which is also posted on the CSWA Facebook page

http://www.facebook.com/pages/Committee-on-the-Status-of-Women-in-Astronomy/43977374494.

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4. Interviewing without the Angst - A Webinar
From:  WIPHYS, October 14, 2011

Join Karyn Rosen, a member of the College of Science Co-op Faculty at  
Northeastern University, as she helps you learn about steps you can  
take improve your job interview experience. The webinar will be held  
Wednesday, October 19, 3:00 pm - 4:00 pm EDT. Amanda Palchak, senior  
physics major at the University of Southern Mississippi--and 2011 SPS  
National Intern--will moderate the discussion. To learn more about  
this webinar, and to register for your seat, visit:

http://www.aps.org/careers/guidance/webinars/interview.cfm

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5. L'Oreal USA Fellowships for Women in Science
From:  WIPHYS, October 10, 2011

The L'Oréal USA Fellowships For Women In Science is a national awards  
program that annually recognizes and rewards five U.S.-based women  
postdoctoral researchers at the beginning of their scientific careers  
who are pursuing careers in the life and physical/material sciences,  
as well as mathematics, engineering and computer science. Recipients  
receive up to $60,000 each that they must apply towards their  
postdoctoral research.

The program is open only to women postdoctoral researchers.  
Applications will be accepted starting October 18, 2011. Application  
process closes December 15, 2011. Candidates interested in applying  
may visit the website at

http://www.lorealusa.com/forwomeninscience.

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6.  [Women] Faculty for the Future Program
From: WIPHYS, October 10, 2011

[Do you know of a woman PhD potential/current candidate or post-doc  
from a developing country who wishes to return to her home country  
to continue her academic career upon completion of her studies?   
Please encourage her to apply for this grant -- eds.]

The Faculty for the Future program was launched by the Schlumberger  
Foundation to award fellowships to women from developing economies.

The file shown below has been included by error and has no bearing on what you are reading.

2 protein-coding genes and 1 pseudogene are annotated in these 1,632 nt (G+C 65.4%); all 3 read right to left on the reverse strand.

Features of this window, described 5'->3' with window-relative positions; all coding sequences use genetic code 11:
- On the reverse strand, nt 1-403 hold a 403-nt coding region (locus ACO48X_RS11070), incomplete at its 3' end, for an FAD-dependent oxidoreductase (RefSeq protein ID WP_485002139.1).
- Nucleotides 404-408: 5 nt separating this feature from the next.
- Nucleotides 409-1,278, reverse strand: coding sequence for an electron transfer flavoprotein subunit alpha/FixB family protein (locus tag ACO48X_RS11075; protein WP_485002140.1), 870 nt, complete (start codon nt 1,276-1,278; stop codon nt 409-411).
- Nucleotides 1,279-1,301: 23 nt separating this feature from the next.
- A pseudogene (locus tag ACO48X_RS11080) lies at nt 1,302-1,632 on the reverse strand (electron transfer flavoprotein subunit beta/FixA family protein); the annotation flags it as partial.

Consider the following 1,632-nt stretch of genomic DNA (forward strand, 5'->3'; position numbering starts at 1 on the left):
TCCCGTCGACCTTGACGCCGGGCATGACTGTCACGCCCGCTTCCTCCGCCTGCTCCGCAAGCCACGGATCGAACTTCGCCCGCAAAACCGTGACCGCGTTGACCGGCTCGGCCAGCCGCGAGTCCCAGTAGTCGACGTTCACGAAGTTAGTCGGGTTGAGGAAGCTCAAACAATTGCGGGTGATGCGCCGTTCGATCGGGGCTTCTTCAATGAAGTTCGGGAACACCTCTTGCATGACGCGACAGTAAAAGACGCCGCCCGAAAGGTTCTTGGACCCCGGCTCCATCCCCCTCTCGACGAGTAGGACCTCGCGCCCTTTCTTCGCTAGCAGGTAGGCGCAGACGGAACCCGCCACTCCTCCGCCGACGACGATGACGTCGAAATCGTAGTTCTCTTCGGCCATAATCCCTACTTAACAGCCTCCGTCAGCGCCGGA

The fellowships fund Ph.D. or post-doctoral studies in the physical  
sciences and related disciplines at top universities worldwide. The  
call for applications for Faculty for the Future Fellowships for the  
2012-2013 academic year are open up to November 30, 2011. For more  
information, please visit:

http://www.facultyforthefuture.net/content/grant-application-process

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7.  AAAS Science and Technology Policy Fellowships
From:  WIPHYS, October 10, 2011

AAAS seeks candidates from a broad array of backgrounds and a  
diversity of geographic, disciplinary, gender, and ethnic perspectives  
as well as disability status. Fellows have ranged in age from late 20s  
to early 70s. They represent a spectrum of career stages, from recent  
PhD graduates to faculty on sabbatical to retired scientists and  
engineers. Fellows also come from a range of sectors, including  
academia, industry, non-profit organizations, and government labs.  
For more information and to apply, please visit:

http://fellowships.aaas.org/index.shtml

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8.  Graduate Women in Science Fellowships
From: WIPHYS, October 14, 2011

There are several fellowships available from Graduate Women in Science  
for female graduate students studying physics. Deadline is January  
15, 2012.

For more info, visit: http://www.gwis.org/programs.html

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9. Job Opportunities

A.  Faculty Position in Physics at the University of California, Berkeley

http://www.physics.berkeley.edu and click on 'Faculty Job Listings.'

B. Theoretical astrophysics at Columbia University

https://academicjobs.columbia.edu/applicants/jsp/shared/frameset/Frameset.jsp?time=1318609237824

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10. How to Submit to the AASWOMEN newsletter

To submit an item to the AASWOMEN newsletter, including replies to  
topics, send email to aaswomen_at_aas.org

All material will be posted unless you tell us otherwise, including  
your email address.

Please remember to replace "_at_" in the e-mail address above.

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11.  How to Subscribe or Unsubscribe to the AASWOMEN newsletter

To subscribe or unsubscribe to the AASWOMEN newsletter, please fill in  
the required information at:

http://lists.aas.org/cgi-bin/mailman/listinfo/aaswlist

If you experience any problems, please email itdept_at_aas.org

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12.  Access to Past Issues

http://www.aas.org/cswa/AASWOMEN.html

Each annual summary includes an index of topics covered.